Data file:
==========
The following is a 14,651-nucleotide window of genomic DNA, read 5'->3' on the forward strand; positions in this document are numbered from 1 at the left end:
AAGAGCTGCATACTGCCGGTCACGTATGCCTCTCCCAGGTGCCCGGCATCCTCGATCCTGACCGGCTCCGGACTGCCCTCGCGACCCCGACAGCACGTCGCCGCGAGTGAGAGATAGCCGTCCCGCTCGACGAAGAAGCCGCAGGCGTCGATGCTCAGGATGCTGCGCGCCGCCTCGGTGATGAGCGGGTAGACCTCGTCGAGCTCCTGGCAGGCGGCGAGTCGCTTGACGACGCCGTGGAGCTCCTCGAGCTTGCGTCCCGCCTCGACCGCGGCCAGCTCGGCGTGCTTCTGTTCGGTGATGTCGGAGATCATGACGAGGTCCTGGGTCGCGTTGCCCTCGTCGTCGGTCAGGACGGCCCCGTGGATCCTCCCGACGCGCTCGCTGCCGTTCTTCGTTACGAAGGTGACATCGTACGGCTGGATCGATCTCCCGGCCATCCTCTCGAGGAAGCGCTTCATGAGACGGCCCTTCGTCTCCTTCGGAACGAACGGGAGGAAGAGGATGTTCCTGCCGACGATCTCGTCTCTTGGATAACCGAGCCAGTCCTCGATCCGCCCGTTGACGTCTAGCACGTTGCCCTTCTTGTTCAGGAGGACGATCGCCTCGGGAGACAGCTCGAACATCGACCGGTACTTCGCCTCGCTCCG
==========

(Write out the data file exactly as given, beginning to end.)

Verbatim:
The following is a 14,651-nucleotide window of genomic DNA, read 5'->3' on the forward strand; positions in this document are numbered from 1 at the left end:
AAGAGCTGCATACTGCCGGTCACGTATGCCTCTCCCAGGTGCCCGGCATCCTCGATCCTGACCGGCTCCGGACTGCCCTCGCGACCCCGACAGCACGTCGCCGCGAGTGAGAGATAGCCGTCCCGCTCGACGAAGAAGCCGCAGGCGTCGATGCTCAGGATGCTGCGCGCCGCCTCGGTGATGAGCGGGTAGACCTCGTCGAGCTCCTGGCAGGCGGCGAGTCGCTTGACGACGCCGTGGAGCTCCTCGAGCTTGCGTCCCGCCTCGACCGCGGCCAGCTCGGCGTGCTTCTGTTCGGTGATGTCGGAGATCATGACGAGGTCCTGGGTCGCGTTGCCCTCGTCGTCGGTCAGGACGGCCCCGTGGATCCTCCCGACGCGCTCGCTGCCGTTCTTCGTTACGAAGGTGACATCGTACGGCTGGATCGATCTCCCGGCCATCCTCTCGAGGAAGCGCTTCATGAGACGGCCCTTCGTCTCCTTCGGAACGAACGGGAGGAAGAGGATGTTCCTGCCGACGATCTCGTCTCTTGGATAACCGAGCCAGTCCTCGATCCGCCCGTTGACGTCTAGCACGTTGCCCTTCTTGTTCAGGAGGACGATCGCCTCGGGAGACAGCTCGAACATCGACCGGTACTTCGCCTCGCTCCG